Banks gained after news the Federal Reserve will tell some institutions that they passed recent stress tests and can beginning raising dividends again, according to the Wall Street Journal. The banks can announce dividend increases as early as Friday, the Journal said.

Bank of America, JPMorgan and Wells Fargo rose.

Energy stocks led the market higher, led by oil producers and servicers, as the prices of oil settled back above $100 a barrel. Schlumberger, Noble Energy and Conoco Phillips were among the leaders.

The market also faced quadruple witching on Friday, a day in which contracts on stock index futures, stock index options, stock equity options, and single stock futures expire. This happens once every quarter, on the third Friday of March, June, September and December. Volatility is common in the market in the week before quadruple witching as trades are settled, although geopolitical events played a bigger role this week.

Options volume also tends to be high in the two days before the contracts settle. That was certainly true this week. According to Frederick at Schwab, 28 million option contracts traded on Wednesday, compared with an average of 17-18 million in a normal week, and 22-24 million during a quadruple witching week.

General Mills fell more than 1 percent after reports the packaged food maker would buy PAI's stake in Yoplait.

Federal Express jumped after reporting earnings that fell slightly shy of expectations, but provided a forecast that was better-than-expected. Rival UPS also gained.

Lululemon, however, sank despite reporting sales that beat expectations, as traders focused on the yoga and athletic apparel maker's ability to meet future demand. Guess fared even worse, plunging more than 10 percent, after delivering a weak outlook for earnings this year.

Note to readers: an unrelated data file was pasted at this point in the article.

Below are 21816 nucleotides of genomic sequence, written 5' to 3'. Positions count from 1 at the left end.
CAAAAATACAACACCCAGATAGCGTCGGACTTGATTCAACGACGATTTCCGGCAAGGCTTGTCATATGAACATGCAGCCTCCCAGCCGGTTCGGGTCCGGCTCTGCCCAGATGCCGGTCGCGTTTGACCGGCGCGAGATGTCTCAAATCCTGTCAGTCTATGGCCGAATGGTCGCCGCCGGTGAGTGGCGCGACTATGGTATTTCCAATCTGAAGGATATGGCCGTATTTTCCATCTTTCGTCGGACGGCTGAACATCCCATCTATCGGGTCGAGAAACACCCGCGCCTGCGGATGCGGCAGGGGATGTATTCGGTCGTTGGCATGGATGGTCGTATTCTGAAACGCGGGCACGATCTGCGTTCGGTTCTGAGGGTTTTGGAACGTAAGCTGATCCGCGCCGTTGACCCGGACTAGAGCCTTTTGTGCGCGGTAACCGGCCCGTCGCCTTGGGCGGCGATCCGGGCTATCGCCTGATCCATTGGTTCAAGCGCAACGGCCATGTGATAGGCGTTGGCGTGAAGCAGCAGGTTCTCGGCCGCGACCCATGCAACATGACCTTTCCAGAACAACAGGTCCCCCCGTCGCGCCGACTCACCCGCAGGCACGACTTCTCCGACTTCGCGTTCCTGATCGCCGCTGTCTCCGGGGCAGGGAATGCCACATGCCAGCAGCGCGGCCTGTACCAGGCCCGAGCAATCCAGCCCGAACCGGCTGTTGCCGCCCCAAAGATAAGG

Nike will release earnings after the close.

Shares of General Electric on Thursday recovered some of the losses sustained since the close of trading a week ago, before the earthquake and tsunami hit Japan. The nuclear reactors in the crippled Japanese plant were made by GE and Hitachi. GE's nuclear sales account for 3 percent of revenue, according to Citigroup research.

Among tech stocks, Apple got a lift from Credit Suisse, which started to cover the iPad maker with an "outperform" rating. Apple's shares slid Wednesday after a downgrade by JMP Securities based on "deceleration" in sales among a key Apple manufacturing partner, Hon Hai.

Volume on the consolidated New York Stock Exchange was 4.1 billion shares, while 1 billion changed hands on the NYSE floor.

In U.S. economic news, initial claims for unemployment benefits dropped 16,000 last week, giving an additional lift to the market. The four-week average for claims dropped to 386,250, the lowest level since July 2008, according to the Labor Department.

Meanwhile, U.S. consumer prices gained 0.5 percent in February, up from a 0.4 percent rise in January, the Labor Department said. That's the largest gain for the CPI since June 2009. Core CPI, which excludes volatile food and energy prices, rose 0.2 percent in February, the same pace as January.

Industrial production fell 0.1 percent, more than expected, as a result of drops in gas and electricity utility production due to unseasonably warm weather, the Federal Reserve said.

The Philadelphia Fed Survey's index of manufacturing rose to 43.4 in March from 35.9 percent in February, the highest reading since January 1984. The new orders index rose 17 points, the sixth consecutive monthly rise.

Also, the index of leading economic indicators rose 0.8 in February, up from 0.1 in January, the Conference Board reported.

And in Europe, the Swiss National Bank kept interest rates on hold Thursday despite an overall improved outlook for the economy, citing risks from Europe's debt crisis and the nuclear disaster in Japan. European shares rebounded from three-month lows, reportedly on buying by hedge funds.